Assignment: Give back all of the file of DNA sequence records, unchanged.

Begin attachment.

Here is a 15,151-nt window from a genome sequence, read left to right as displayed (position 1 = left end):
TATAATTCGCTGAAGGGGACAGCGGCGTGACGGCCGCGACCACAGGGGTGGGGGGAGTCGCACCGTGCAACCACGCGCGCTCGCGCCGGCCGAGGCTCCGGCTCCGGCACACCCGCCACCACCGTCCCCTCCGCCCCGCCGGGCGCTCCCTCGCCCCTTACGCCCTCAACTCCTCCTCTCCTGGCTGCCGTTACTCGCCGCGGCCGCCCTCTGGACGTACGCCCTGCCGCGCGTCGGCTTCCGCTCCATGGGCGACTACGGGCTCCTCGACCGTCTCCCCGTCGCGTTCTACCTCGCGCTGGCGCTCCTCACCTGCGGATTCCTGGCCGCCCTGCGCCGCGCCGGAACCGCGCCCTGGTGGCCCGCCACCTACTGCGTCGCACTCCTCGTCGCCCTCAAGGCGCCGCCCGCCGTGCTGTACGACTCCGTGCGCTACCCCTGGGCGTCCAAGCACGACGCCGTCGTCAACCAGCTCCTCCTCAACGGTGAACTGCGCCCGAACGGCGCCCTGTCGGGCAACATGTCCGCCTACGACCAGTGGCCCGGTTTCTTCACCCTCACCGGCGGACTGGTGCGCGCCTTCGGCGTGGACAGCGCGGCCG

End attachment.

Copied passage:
Here is a 15,151-nt window from a genome sequence, read left to right as displayed (position 1 = left end):
TATAATTCGCTGAAGGGGACAGCGGCGTGACGGCCGCGACCACAGGGGTGGGGGGAGTCGCACCGTGCAACCACGCGCGCTCGCGCCGGCCGAGGCTCCGGCTCCGGCACACCCGCCACCACCGTCCCCTCCGCCCCGCCGGGCGCTCCCTCGCCCCTTACGCCCTCAACTCCTCCTCTCCTGGCTGCCGTTACTCGCCGCGGCCGCCCTCTGGACGTACGCCCTGCCGCGCGTCGGCTTCCGCTCCATGGGCGACTACGGGCTCCTCGACCGTCTCCCCGTCGCGTTCTACCTCGCGCTGGCGCTCCTCACCTGCGGATTCCTGGCCGCCCTGCGCCGCGCCGGAACCGCGCCCTGGTGGCCCGCCACCTACTGCGTCGCACTCCTCGTCGCCCTCAAGGCGCCGCCCGCCGTGCTGTACGACTCCGTGCGCTACCCCTGGGCGTCCAAGCACGACGCCGTCGTCAACCAGCTCCTCCTCAACGGTGAACTGCGCCCGAACGGCGCCCTGTCGGGCAACATGTCCGCCTACGACCAGTGGCCCGGTTTCTTCACCCTCACCGGCGGACTGGTGCGCGCCTTCGGCGTGGACAGCGCGGCCG